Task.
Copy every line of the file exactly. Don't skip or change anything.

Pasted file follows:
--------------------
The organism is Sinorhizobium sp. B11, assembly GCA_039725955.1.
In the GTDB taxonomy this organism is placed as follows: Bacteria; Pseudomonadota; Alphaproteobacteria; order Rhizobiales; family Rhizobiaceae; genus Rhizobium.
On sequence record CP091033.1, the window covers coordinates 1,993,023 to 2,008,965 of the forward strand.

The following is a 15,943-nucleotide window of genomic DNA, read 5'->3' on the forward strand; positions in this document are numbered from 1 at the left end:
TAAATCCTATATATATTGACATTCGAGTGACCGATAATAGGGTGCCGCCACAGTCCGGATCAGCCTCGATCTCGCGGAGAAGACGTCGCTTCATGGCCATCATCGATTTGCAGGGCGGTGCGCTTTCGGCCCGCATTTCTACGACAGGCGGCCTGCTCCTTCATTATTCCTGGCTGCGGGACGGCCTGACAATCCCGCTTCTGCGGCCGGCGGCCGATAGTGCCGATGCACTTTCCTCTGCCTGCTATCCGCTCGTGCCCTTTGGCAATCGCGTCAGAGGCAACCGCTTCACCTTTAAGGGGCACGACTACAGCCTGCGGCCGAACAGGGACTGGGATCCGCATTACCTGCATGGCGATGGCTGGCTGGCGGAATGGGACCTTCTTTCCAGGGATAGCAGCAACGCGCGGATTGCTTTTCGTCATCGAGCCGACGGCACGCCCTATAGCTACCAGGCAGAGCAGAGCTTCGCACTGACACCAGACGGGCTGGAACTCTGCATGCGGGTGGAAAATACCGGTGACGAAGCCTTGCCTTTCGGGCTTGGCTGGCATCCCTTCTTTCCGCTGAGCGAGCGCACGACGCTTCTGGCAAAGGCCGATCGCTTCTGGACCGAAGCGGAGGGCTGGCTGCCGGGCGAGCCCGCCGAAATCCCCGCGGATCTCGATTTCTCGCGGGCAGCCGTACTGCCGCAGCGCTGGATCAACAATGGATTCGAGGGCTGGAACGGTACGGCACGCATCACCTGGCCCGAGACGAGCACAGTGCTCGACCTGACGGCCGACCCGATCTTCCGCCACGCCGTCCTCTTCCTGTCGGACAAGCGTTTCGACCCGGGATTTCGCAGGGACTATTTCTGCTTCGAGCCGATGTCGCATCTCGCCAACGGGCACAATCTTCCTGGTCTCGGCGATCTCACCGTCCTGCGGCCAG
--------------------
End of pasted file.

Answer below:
The organism is Sinorhizobium sp. B11, assembly GCA_039725955.1.
In the GTDB taxonomy this organism is placed as follows: Bacteria; Pseudomonadota; Alphaproteobacteria; order Rhizobiales; family Rhizobiaceae; genus Rhizobium.
On sequence record CP091033.1, the window covers coordinates 1,993,023 to 2,008,965 of the forward strand.

The following is a 15,943-nucleotide window of genomic DNA, read 5'->3' on the forward strand; positions in this document are numbered from 1 at the left end:
TAAATCCTATATATATTGACATTCGAGTGACCGATAATAGGGTGCCGCCACAGTCCGGATCAGCCTCGATCTCGCGGAGAAGACGTCGCTTCATGGCCATCATCGATTTGCAGGGCGGTGCGCTTTCGGCCCGCATTTCTACGACAGGCGGCCTGCTCCTTCATTATTCCTGGCTGCGGGACGGCCTGACAATCCCGCTTCTGCGGCCGGCGGCCGATAGTGCCGATGCACTTTCCTCTGCCTGCTATCCGCTCGTGCCCTTTGGCAATCGCGTCAGAGGCAACCGCTTCACCTTTAAGGGGCACGACTACAGCCTGCGGCCGAACAGGGACTGGGATCCGCATTACCTGCATGGCGATGGCTGGCTGGCGGAATGGGACCTTCTTTCCAGGGATAGCAGCAACGCGCGGATTGCTTTTCGTCATCGAGCCGACGGCACGCCCTATAGCTACCAGGCAGAGCAGAGCTTCGCACTGACACCAGACGGGCTGGAACTCTGCATGCGGGTGGAAAATACCGGTGACGAAGCCTTGCCTTTCGGGCTTGGCTGGCATCCCTTCTTTCCGCTGAGCGAGCGCACGACGCTTCTGGCAAAGGCCGATCGCTTCTGGACCGAAGCGGAGGGCTGGCTGCCGGGCGAGCCCGCCGAAATCCCCGCGGATCTCGATTTCTCGCGGGCAGCCGTACTGCCGCAGCGCTGGATCAACAATGGATTCGAGGGCTGGAACGGTACGGCACGCATCACCTGGCCCGAGACGAGCACAGTGCTCGACCTGACGGCCGACCCGATCTTCCGCCACGCCGTCCTCTTCCTGTCGGACAAGCGTTTCGACCCGGGATTTCGCAGGGACTATTTCTGCTTCGAGCCGATGTCGCATCTCGCCAACGGGCACAATCTTCCTGGTCTCGGCGATCTCACCGTCCTGCGGCCAG